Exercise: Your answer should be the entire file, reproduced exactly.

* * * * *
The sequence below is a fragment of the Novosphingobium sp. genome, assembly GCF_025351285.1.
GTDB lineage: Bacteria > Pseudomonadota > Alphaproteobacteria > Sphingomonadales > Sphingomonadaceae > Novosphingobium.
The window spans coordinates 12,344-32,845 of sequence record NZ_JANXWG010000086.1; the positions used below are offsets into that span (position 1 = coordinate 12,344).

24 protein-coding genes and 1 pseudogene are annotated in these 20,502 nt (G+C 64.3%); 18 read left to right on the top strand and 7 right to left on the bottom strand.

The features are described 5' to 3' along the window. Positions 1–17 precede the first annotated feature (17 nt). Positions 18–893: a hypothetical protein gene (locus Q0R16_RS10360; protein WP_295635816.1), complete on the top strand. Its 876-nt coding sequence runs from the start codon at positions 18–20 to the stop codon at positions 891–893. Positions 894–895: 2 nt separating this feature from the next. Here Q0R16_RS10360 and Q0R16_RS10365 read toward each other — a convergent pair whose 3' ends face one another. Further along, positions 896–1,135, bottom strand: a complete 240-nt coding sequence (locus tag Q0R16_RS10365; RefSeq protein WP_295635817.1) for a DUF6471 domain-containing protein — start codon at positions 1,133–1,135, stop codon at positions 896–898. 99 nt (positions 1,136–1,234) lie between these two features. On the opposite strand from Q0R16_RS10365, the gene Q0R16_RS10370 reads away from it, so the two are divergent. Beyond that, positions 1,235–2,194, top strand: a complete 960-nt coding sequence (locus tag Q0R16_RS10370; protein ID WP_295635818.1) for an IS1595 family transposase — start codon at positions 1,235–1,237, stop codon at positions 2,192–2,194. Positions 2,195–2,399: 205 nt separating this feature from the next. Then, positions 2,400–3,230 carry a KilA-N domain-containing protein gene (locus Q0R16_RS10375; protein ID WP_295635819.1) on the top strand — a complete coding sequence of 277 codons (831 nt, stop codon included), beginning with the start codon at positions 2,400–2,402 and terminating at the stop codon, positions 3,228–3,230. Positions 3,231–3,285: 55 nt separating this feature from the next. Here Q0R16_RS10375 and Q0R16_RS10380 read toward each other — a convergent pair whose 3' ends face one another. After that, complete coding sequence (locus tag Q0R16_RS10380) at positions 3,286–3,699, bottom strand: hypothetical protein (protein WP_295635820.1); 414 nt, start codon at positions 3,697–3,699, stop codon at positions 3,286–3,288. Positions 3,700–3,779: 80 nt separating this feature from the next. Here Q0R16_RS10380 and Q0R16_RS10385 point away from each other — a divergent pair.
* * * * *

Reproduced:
The sequence below is a fragment of the Novosphingobium sp. genome, assembly GCF_025351285.1.
GTDB lineage: Bacteria > Pseudomonadota > Alphaproteobacteria > Sphingomonadales > Sphingomonadaceae > Novosphingobium.
The window spans coordinates 12,344-32,845 of sequence record NZ_JANXWG010000086.1; the positions used below are offsets into that span (position 1 = coordinate 12,344).

24 protein-coding genes and 1 pseudogene are annotated in these 20,502 nt (G+C 64.3%); 18 read left to right on the top strand and 7 right to left on the bottom strand.

The features are described 5' to 3' along the window. Positions 1–17 precede the first annotated feature (17 nt). Positions 18–893: a hypothetical protein gene (locus Q0R16_RS10360; protein WP_295635816.1), complete on the top strand. Its 876-nt coding sequence runs from the start codon at positions 18–20 to the stop codon at positions 891–893. Positions 894–895: 2 nt separating this feature from the next. Here Q0R16_RS10360 and Q0R16_RS10365 read toward each other — a convergent pair whose 3' ends face one another. Further along, positions 896–1,135, bottom strand: a complete 240-nt coding sequence (locus tag Q0R16_RS10365; RefSeq protein WP_295635817.1) for a DUF6471 domain-containing protein — start codon at positions 1,133–1,135, stop codon at positions 896–898. 99 nt (positions 1,136–1,234) lie between these two features. On the opposite strand from Q0R16_RS10365, the gene Q0R16_RS10370 reads away from it, so the two are divergent. Beyond that, positions 1,235–2,194, top strand: a complete 960-nt coding sequence (locus tag Q0R16_RS10370; protein ID WP_295635818.1) for an IS1595 family transposase — start codon at positions 1,235–1,237, stop codon at positions 2,192–2,194. Positions 2,195–2,399: 205 nt separating this feature from the next. Then, positions 2,400–3,230 carry a KilA-N domain-containing protein gene (locus Q0R16_RS10375; protein ID WP_295635819.1) on the top strand — a complete coding sequence of 277 codons (831 nt, stop codon included), beginning with the start codon at positions 2,400–2,402 and terminating at the stop codon, positions 3,228–3,230. Positions 3,231–3,285: 55 nt separating this feature from the next. Here Q0R16_RS10375 and Q0R16_RS10380 read toward each other — a convergent pair whose 3' ends face one another. After that, complete coding sequence (locus tag Q0R16_RS10380) at positions 3,286–3,699, bottom strand: hypothetical protein (protein WP_295635820.1); 414 nt, start codon at positions 3,697–3,699, stop codon at positions 3,286–3,288. Positions 3,700–3,779: 80 nt separating this feature from the next. Here Q0R16_RS10380 and Q0R16_RS10385 point away from each other — a divergent pair.